The conspiracy theories about Clinton's health all point back to a very real 2012 incident when the then secretary of state fainted and hit her head so badly it resulted in a concussion and a blood clot. This was a serious condition that put her in the hospital and led her to miss testifying before a congressional committee on Benghazi. At the time, the Washington Post's Chris Cillizza wrote, "It's clear that Clinton will have to answer lots—and lots—of questions about her health if she decides to get into the next race for president." (Presumably to get out in front of these questions, Clinton had her doctor publicly declare her fit to be president last year.)

As a ThinkProgress piece noted, none other than Karl Rove, the Republican operative, floated the idea that Clinton had a "brain injury" in 2014. But the guy who really got the ball rolling was Ed Klein, a rabidly anti-Clinton journalist who has been criticized roundly for, basically, being full of shit—he's maybe most famous for saying that Chelsea Clinton was conceived by rape, though he later disavowed that story. In two books published in 2014 and 2015, Klein claimed that her medical problems were worse than the public knew and that she had suffered a series of strokes that left her worried she couldn't win the election. (Klein's claims were reheated by sites on the #HillarysHealth bandwagon this week.)

No right-wing conspiracy would be complete without a Breitbart connection, and in January, the white supremacist–friendly site published a hearsay-based story alleging that Clinton was impaired by post-concussion syndrome and had trouble walking to her car after campaign events. Breitbart quoted Roger Stone, the notorious Trump-aligned political hatchet man, as saying, "I don't think she has the physical stamina to be president" months before Trump used nearly those exact words. WorldNetDaily ran a similar article in February; both articles quoted physicians who hadn't examined Clinton personally but seemed happy to imagine medical conditions she could have.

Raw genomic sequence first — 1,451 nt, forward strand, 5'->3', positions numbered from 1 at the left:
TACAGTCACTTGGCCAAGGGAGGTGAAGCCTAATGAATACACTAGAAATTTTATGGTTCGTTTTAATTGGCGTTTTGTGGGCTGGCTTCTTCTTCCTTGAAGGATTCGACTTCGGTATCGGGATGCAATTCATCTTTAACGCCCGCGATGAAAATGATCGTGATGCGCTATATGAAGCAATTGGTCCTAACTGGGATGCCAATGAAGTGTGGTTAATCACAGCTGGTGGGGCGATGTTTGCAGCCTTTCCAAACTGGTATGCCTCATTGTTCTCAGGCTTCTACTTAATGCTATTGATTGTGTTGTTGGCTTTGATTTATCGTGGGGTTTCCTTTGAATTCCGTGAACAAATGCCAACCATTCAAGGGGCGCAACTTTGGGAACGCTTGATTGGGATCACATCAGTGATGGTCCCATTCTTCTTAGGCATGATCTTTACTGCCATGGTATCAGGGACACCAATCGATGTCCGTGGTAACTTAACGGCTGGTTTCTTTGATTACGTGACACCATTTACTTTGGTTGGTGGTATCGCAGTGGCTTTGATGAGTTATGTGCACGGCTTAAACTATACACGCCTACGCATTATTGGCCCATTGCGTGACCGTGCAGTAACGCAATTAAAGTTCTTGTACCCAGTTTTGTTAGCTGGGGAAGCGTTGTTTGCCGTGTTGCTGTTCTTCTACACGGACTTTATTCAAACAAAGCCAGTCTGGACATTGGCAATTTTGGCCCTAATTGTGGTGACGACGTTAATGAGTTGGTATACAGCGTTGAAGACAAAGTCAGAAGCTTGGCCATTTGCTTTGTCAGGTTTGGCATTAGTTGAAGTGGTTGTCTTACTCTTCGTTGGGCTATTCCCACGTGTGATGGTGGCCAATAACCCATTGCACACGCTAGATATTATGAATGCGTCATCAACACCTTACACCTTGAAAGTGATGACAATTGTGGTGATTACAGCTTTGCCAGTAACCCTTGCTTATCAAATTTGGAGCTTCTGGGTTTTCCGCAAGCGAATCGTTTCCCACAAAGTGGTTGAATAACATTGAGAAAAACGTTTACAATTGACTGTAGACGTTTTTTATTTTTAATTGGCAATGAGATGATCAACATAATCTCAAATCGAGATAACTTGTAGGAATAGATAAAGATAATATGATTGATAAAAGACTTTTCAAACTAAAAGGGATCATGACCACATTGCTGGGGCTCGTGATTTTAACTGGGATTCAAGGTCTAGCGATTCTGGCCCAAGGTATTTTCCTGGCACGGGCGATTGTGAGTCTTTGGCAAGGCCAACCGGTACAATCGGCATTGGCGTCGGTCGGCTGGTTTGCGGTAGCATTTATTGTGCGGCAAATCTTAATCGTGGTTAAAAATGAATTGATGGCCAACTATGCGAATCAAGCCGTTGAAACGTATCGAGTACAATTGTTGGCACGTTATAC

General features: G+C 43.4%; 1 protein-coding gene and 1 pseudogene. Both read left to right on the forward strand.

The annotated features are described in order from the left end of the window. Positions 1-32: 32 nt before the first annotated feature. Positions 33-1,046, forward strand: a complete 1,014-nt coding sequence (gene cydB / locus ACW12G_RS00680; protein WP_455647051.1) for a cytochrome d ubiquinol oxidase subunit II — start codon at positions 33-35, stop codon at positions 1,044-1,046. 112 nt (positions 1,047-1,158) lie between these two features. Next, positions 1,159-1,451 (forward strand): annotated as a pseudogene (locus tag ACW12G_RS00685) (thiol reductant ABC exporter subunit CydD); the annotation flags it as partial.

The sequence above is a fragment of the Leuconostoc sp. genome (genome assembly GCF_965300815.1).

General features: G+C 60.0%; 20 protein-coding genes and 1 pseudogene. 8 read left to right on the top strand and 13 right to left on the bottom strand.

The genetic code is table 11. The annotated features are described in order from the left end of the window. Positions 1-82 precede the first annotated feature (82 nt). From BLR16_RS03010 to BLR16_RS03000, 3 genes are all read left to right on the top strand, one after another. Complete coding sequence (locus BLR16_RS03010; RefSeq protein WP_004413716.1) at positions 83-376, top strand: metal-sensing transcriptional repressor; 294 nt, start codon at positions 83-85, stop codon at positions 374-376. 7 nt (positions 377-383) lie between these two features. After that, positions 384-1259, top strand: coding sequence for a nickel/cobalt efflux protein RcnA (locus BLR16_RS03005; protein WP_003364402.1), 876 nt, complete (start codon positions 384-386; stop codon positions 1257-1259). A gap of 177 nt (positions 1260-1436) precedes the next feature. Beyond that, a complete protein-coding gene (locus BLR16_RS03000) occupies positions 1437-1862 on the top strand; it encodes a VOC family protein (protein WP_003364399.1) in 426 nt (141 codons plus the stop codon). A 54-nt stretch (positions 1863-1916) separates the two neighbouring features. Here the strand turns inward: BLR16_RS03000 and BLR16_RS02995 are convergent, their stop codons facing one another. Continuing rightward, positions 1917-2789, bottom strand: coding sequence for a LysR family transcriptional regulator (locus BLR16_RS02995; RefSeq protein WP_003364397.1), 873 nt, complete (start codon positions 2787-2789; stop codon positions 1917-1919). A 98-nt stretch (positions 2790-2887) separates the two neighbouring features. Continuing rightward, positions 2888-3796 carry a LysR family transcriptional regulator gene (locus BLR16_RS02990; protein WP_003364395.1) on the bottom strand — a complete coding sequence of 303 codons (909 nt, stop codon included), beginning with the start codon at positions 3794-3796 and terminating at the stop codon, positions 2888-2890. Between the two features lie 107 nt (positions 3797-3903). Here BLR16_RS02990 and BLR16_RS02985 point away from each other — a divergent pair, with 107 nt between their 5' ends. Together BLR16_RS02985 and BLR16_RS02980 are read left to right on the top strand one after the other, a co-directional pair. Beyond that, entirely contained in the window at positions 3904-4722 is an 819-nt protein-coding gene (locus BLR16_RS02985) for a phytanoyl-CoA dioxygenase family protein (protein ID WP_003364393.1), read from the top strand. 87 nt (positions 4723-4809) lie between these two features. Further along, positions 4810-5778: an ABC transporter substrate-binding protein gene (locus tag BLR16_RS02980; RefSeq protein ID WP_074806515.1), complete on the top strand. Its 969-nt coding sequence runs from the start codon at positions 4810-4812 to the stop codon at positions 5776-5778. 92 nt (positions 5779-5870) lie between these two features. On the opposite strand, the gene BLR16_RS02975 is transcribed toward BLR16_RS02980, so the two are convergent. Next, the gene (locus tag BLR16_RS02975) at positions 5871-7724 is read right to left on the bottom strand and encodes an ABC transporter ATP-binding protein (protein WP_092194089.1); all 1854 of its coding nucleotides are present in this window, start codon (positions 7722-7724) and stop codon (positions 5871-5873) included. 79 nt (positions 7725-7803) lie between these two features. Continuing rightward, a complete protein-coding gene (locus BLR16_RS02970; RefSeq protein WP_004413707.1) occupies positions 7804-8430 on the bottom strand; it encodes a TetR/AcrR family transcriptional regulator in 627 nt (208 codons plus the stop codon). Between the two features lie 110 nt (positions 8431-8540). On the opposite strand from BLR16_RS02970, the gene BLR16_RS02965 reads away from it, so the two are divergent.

Wild theories about the rich and famous are nothing new, of course. There's plenty of ugly gossip about Trump as well—that he's suffering from dementia, or that he's hopped up on speed. The difference is that during the 2016 election cycle both sides have been willing, even eager, to embrace conspiracy theories. Trump especially has gone down this road, hiring Breitbart executive Steve Bannon to oversee his campaign and having lunch with Ed Klein—both figures ordinary campaigns would keep at arm's length. And of course, Trump rose to prominence in the first place for his belief that Barack Obama wasn't born in America. But Clinton's camp is perfectly fine with spreading gossip too, as illustrated by a recent ad insinuating that Trump is an agent of Russian president Vladimir Putin.

This sort of gossip-based campaigning distracts from actual issues, of course—but this election stopped being about issues a long time ago. Both candidates are viewed as untrustworthy by voters, and partisans from either side seem willing to believe any charge leveled at their hated opponent. So why not target Clinton as being not just shifty but hiding a fatal secret? Why not push the narrative that Trump is not just a blundering fool but might be an actual traitor? The high road has been not just abandoned at this point, but burned to the ground, so who cares whether these attacks are true? Who decides what "true" is anymore, anyway?

The toxicity of this campaign won't really matter in the short term. Someone is going to win, no matter how nasty things get before November. The problem is, these conspiracy theories won't stop spinning once Election Day passes. If you think things are ugly now, just imagine what's going to be said about Clinton when she's the president.

Follow Harry Cheadle on Twitter.